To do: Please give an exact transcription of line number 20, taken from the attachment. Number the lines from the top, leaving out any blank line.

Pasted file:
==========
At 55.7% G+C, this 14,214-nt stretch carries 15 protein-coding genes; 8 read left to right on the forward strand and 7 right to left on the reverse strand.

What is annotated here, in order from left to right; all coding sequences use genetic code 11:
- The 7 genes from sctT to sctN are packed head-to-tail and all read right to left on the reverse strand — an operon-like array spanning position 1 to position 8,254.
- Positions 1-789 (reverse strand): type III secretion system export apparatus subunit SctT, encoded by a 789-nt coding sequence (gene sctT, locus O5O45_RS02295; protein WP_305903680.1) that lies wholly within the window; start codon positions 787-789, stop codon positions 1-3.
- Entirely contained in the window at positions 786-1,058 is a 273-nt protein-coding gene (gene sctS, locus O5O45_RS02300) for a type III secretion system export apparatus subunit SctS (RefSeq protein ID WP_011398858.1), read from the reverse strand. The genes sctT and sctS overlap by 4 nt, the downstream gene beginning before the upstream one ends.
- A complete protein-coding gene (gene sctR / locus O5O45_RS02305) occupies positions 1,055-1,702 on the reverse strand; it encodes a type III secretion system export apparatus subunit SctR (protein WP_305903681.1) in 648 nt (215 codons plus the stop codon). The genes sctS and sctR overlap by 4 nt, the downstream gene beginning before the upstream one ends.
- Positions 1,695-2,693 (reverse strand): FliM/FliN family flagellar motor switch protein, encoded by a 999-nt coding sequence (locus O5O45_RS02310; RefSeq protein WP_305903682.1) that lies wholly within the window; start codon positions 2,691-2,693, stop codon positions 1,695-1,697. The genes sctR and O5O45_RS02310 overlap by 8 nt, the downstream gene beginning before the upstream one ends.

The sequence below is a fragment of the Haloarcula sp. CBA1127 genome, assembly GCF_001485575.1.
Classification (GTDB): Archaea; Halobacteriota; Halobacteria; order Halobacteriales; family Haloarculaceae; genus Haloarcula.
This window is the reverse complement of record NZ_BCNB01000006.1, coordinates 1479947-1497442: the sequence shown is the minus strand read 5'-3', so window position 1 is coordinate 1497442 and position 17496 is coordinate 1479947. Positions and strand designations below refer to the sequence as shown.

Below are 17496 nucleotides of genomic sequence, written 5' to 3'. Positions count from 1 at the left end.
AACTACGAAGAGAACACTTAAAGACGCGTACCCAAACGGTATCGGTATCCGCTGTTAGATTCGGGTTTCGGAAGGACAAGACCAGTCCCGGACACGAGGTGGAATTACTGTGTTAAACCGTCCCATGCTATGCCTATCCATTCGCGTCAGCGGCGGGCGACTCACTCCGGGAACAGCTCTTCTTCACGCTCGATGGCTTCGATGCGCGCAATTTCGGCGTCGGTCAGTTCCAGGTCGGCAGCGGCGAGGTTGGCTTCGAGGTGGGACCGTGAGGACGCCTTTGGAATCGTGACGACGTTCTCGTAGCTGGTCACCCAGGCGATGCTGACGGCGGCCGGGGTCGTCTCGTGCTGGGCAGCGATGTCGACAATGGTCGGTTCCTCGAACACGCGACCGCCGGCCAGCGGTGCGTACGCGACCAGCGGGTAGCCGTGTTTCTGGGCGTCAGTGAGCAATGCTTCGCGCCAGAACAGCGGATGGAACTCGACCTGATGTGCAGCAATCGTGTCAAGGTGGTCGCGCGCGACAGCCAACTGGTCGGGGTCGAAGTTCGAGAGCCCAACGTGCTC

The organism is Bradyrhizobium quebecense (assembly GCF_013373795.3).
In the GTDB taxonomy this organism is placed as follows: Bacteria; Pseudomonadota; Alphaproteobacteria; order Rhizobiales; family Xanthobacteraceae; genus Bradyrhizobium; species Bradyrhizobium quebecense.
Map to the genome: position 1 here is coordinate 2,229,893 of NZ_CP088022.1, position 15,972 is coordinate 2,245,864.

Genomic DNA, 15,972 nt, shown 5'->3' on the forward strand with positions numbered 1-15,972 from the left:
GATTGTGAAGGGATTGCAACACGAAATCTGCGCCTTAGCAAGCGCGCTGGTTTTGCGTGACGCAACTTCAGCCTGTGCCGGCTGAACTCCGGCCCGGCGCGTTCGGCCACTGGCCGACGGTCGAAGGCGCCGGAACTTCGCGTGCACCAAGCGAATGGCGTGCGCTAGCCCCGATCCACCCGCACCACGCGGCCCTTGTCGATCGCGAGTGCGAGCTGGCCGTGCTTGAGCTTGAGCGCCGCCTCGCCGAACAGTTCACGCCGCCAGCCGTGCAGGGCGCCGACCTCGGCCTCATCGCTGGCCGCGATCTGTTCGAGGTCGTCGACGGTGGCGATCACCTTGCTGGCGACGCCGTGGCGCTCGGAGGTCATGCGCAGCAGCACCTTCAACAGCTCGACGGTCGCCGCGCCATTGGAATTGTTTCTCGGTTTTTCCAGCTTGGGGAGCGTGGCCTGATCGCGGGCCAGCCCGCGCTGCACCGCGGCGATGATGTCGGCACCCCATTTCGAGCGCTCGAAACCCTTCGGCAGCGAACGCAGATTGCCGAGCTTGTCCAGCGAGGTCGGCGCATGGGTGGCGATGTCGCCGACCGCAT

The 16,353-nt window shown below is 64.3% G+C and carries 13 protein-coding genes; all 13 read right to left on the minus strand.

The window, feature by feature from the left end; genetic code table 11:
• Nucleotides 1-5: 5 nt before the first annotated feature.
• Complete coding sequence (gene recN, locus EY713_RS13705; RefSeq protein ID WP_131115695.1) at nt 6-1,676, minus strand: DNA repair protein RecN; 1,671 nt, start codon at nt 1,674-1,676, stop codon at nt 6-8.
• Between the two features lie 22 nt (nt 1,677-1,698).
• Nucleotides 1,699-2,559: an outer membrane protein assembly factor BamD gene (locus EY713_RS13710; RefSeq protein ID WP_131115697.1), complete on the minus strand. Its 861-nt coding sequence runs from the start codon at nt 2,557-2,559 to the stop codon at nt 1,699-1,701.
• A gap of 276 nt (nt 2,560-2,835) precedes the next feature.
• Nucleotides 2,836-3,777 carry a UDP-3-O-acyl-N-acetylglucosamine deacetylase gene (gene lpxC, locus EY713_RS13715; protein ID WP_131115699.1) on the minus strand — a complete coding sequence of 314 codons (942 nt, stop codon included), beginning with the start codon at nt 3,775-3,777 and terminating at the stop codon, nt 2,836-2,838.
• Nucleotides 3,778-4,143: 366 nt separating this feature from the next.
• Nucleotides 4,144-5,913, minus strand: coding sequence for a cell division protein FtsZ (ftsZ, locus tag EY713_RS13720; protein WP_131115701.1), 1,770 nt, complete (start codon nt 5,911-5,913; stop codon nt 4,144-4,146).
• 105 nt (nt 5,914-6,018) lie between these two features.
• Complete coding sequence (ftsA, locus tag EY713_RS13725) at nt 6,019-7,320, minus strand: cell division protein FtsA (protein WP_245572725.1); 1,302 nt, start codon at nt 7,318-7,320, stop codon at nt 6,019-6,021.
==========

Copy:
• Nucleotides 1-5: 5 nt before the first annotated feature.